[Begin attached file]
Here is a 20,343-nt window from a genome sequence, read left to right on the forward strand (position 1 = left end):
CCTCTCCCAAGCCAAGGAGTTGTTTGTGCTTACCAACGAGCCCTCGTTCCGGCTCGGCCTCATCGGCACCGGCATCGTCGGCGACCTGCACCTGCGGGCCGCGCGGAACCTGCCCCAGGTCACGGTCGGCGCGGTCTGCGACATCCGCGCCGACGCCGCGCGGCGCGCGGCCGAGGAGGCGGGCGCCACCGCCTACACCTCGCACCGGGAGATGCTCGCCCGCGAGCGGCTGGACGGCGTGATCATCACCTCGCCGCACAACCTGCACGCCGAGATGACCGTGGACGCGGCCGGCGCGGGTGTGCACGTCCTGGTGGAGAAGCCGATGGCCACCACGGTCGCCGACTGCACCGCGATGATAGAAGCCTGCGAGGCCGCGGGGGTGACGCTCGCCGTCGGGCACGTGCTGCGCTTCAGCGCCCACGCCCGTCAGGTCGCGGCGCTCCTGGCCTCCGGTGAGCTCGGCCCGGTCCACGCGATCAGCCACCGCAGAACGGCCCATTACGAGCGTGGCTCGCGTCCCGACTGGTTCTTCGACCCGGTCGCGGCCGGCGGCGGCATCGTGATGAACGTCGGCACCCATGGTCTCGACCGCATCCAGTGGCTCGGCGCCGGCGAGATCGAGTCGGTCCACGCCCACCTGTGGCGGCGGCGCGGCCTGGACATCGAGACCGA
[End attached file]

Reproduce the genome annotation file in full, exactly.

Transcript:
Here is a 20,343-nt window from a genome sequence, read left to right on the forward strand (position 1 = left end):
CCTCTCCCAAGCCAAGGAGTTGTTTGTGCTTACCAACGAGCCCTCGTTCCGGCTCGGCCTCATCGGCACCGGCATCGTCGGCGACCTGCACCTGCGGGCCGCGCGGAACCTGCCCCAGGTCACGGTCGGCGCGGTCTGCGACATCCGCGCCGACGCCGCGCGGCGCGCGGCCGAGGAGGCGGGCGCCACCGCCTACACCTCGCACCGGGAGATGCTCGCCCGCGAGCGGCTGGACGGCGTGATCATCACCTCGCCGCACAACCTGCACGCCGAGATGACCGTGGACGCGGCCGGCGCGGGTGTGCACGTCCTGGTGGAGAAGCCGATGGCCACCACGGTCGCCGACTGCACCGCGATGATAGAAGCCTGCGAGGCCGCGGGGGTGACGCTCGCCGTCGGGCACGTGCTGCGCTTCAGCGCCCACGCCCGTCAGGTCGCGGCGCTCCTGGCCTCCGGTGAGCTCGGCCCGGTCCACGCGATCAGCCACCGCAGAACGGCCCATTACGAGCGTGGCTCGCGTCCCGACTGGTTCTTCGACCCGGTCGCGGCCGGCGGCGGCATCGTGATGAACGTCGGCACCCATGGTCTCGACCGCATCCAGTGGCTCGGCGCCGGCGAGATCGAGTCGGTCCACGCCCACCTGTGGCGGCGGCGCGGCCTGGACATCGAGACCGA